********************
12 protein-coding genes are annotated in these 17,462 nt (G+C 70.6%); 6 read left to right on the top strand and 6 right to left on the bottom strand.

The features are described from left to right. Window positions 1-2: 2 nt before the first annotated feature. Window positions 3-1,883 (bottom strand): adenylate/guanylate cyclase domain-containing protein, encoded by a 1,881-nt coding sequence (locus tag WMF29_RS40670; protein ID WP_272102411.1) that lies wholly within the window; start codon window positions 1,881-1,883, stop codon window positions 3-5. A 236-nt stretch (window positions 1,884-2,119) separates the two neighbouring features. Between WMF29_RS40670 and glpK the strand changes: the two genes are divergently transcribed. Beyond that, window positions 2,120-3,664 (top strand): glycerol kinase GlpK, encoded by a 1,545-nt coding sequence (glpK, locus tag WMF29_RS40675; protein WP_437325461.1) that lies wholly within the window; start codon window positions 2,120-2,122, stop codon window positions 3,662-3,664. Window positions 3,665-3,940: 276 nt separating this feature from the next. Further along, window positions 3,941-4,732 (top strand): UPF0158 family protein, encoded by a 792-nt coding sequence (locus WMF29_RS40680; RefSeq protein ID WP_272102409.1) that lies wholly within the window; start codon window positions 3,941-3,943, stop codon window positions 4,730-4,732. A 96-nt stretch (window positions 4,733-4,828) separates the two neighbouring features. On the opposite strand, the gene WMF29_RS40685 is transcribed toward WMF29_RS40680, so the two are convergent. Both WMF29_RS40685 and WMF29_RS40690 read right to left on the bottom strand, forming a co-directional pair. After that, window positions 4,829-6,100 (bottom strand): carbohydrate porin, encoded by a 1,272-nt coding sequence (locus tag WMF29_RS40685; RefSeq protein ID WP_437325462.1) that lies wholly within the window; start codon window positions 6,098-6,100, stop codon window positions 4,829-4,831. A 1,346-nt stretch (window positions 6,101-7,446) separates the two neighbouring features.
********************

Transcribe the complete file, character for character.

12 protein-coding genes are annotated in these 17,462 nt (G+C 70.6%); 6 read left to right on the top strand and 6 right to left on the bottom strand.

The features are described from left to right. Window positions 1-2: 2 nt before the first annotated feature. Window positions 3-1,883 (bottom strand): adenylate/guanylate cyclase domain-containing protein, encoded by a 1,881-nt coding sequence (locus tag WMF29_RS40670; protein ID WP_272102411.1) that lies wholly within the window; start codon window positions 1,881-1,883, stop codon window positions 3-5. A 236-nt stretch (window positions 1,884-2,119) separates the two neighbouring features. Between WMF29_RS40670 and glpK the strand changes: the two genes are divergently transcribed. Beyond that, window positions 2,120-3,664 (top strand): glycerol kinase GlpK, encoded by a 1,545-nt coding sequence (glpK, locus tag WMF29_RS40675; protein WP_437325461.1) that lies wholly within the window; start codon window positions 2,120-2,122, stop codon window positions 3,662-3,664. Window positions 3,665-3,940: 276 nt separating this feature from the next. Further along, window positions 3,941-4,732 (top strand): UPF0158 family protein, encoded by a 792-nt coding sequence (locus WMF29_RS40680; RefSeq protein ID WP_272102409.1) that lies wholly within the window; start codon window positions 3,941-3,943, stop codon window positions 4,730-4,732. A 96-nt stretch (window positions 4,733-4,828) separates the two neighbouring features. On the opposite strand, the gene WMF29_RS40685 is transcribed toward WMF29_RS40680, so the two are convergent. Both WMF29_RS40685 and WMF29_RS40690 read right to left on the bottom strand, forming a co-directional pair. After that, window positions 4,829-6,100 (bottom strand): carbohydrate porin, encoded by a 1,272-nt coding sequence (locus tag WMF29_RS40685; RefSeq protein ID WP_437325462.1) that lies wholly within the window; start codon window positions 6,098-6,100, stop codon window positions 4,829-4,831. A 1,346-nt stretch (window positions 6,101-7,446) separates the two neighbouring features.